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    Re: What time is it, really?
    From: Gary LaPook
    Date: 2008 Jul 18, 13:35 -0700

    The Gregorian calendar was promulgated by Pope Gregory in 1582 to
    correct the deficiency in the then current Julian calendar which had
    caused the equinox to slip by 11 days. (England did not adopt the new
    calendar until 1752.) The Julian calendar applied a leap day every
    four years making the average solar year 365.25 days and this had
    caused too much of a correction since the average year is not quite
    that long which caused the 11 day slip over the centuries. Gregory's
    calendar eliminated 3 leap days every four hundred years, (100 leap
    days under the Julian calendar and only 97 leap days under the
    Gregorian calendar in every 400 year period.) This was accomplished by
    eliminating leap days in century years unless the century was
    divisible by 400 (2000 was a leap year while 1700, 1800 and 1900 were
    not) while the Julian calendar makes every century year a leap year
    since century years are all divisible by 4. This fraction, 97/100
    (making a year 365.24 days), closely approximates the actual length of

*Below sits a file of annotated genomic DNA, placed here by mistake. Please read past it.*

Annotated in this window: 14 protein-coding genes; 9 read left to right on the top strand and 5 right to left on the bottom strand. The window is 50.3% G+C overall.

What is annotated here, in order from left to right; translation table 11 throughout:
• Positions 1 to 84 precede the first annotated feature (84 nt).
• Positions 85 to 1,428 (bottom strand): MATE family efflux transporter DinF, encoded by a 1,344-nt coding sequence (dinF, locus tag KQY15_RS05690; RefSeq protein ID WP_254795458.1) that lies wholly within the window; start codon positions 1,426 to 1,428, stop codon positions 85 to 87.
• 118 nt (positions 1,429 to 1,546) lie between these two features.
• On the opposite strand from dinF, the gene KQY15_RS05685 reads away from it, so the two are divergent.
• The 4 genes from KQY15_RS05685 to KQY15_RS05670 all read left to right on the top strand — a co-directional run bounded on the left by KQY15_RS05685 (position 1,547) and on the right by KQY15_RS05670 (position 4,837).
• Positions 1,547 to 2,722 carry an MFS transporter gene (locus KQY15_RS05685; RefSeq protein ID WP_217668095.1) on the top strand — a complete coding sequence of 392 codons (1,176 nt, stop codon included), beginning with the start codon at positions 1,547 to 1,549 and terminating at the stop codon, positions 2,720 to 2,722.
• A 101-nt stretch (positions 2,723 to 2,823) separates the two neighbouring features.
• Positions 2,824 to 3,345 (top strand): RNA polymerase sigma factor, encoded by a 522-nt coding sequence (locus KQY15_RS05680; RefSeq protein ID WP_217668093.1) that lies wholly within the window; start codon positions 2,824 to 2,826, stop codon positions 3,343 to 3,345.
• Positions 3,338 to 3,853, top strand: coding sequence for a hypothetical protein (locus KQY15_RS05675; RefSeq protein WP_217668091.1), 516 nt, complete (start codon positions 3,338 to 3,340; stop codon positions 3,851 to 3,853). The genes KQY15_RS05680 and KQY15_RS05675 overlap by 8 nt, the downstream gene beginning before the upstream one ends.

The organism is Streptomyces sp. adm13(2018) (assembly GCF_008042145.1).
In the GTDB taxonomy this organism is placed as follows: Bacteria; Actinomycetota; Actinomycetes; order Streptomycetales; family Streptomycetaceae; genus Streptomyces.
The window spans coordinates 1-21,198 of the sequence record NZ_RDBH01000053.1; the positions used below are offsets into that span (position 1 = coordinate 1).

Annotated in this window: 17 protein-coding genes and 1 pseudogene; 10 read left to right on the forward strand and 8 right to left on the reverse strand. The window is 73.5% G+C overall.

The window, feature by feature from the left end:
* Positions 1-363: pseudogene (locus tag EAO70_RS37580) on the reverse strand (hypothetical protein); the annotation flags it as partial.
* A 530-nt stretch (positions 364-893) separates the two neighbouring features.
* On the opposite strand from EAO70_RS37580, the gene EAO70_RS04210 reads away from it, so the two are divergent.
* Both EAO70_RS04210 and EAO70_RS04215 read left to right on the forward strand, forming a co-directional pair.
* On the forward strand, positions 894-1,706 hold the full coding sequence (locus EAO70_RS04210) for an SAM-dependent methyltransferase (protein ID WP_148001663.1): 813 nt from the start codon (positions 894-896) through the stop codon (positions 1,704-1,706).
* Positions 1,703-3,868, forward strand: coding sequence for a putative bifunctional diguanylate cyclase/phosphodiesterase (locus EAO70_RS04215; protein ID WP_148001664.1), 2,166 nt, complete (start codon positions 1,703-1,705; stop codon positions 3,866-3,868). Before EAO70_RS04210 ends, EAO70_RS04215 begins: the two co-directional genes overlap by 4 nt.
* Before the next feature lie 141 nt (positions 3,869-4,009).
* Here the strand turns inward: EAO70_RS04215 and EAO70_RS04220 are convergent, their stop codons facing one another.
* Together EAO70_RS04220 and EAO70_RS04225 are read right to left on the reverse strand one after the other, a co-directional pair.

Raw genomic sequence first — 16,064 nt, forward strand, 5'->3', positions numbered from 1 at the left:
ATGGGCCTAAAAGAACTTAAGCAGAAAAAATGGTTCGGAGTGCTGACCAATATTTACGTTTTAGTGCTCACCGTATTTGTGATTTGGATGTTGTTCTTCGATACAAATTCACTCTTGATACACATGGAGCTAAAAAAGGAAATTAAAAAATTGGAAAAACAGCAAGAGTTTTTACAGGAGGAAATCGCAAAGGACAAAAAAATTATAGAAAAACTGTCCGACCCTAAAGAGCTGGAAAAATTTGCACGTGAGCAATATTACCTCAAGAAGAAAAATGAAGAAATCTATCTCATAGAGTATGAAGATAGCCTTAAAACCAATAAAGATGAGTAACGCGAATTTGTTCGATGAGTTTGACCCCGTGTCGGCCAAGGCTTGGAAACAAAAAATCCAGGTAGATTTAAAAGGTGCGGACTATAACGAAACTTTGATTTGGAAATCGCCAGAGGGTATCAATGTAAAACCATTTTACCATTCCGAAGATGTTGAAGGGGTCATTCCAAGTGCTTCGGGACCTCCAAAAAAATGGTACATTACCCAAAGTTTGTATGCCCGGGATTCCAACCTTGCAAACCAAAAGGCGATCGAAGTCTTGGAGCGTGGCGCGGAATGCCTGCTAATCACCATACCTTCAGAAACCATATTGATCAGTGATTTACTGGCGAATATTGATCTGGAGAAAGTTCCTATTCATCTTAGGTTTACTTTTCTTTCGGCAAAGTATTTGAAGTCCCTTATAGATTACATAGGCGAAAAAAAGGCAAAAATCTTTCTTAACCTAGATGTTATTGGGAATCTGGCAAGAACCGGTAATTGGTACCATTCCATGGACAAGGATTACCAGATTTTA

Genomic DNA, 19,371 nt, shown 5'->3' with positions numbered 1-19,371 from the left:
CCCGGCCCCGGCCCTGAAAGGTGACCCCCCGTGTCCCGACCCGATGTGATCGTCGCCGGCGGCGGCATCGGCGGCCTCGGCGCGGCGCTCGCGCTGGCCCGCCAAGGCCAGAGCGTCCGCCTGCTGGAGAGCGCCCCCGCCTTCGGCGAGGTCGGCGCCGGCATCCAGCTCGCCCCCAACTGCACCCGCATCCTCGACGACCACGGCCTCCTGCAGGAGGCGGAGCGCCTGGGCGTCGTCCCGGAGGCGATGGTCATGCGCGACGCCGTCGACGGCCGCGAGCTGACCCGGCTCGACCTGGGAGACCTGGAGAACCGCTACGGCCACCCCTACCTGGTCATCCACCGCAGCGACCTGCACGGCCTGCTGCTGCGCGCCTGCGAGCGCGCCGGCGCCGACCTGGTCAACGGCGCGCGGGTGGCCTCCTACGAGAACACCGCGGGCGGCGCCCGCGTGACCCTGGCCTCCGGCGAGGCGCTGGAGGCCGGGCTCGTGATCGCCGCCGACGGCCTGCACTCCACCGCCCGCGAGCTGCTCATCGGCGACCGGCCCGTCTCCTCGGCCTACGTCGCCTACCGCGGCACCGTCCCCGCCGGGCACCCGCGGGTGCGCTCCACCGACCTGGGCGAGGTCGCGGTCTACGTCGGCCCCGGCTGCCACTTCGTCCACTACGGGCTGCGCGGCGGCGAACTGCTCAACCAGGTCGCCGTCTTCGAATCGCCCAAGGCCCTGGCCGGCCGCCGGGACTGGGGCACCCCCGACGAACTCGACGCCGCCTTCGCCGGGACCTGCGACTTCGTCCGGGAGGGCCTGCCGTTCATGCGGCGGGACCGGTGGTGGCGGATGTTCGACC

a solar year which is actually 365.24219878 days, so the current
    calendar accumulates one day of error with respect to the solar year
    about every 3300 years.
    On Jul 18, 10:32 am, Bill  wrote:
    > Greg R. Wrote
    > > K, that's one "extra" day than the annual allotment of 365, so I go
    > > back to my original question about why we don't need leap-days every
    > > year instead of every 4 years or so (something sticks in my mind about
    > > it being 365 1/4 rotations/year(?) - which would jibe with 1 leap-day
    > > every 4 years or so).
    > Correct.  It takes almost 365.25 days for the earth to make one complete
    > revolution around the sun.  The extra 0.25 day would be a bit much to handle
    > time wise, so we stop at 365.  Which leaves us a bit more shy of completing
    > a full revolution each year after leap year.  The extra day in a leap year
    > every 4 years gets us back on track (mostly).  Since the time to orbit the
    > sun is not precisely 365.25 days, we have have the exceptions where there is
    > no leap year to even things out.
    > Bill B.
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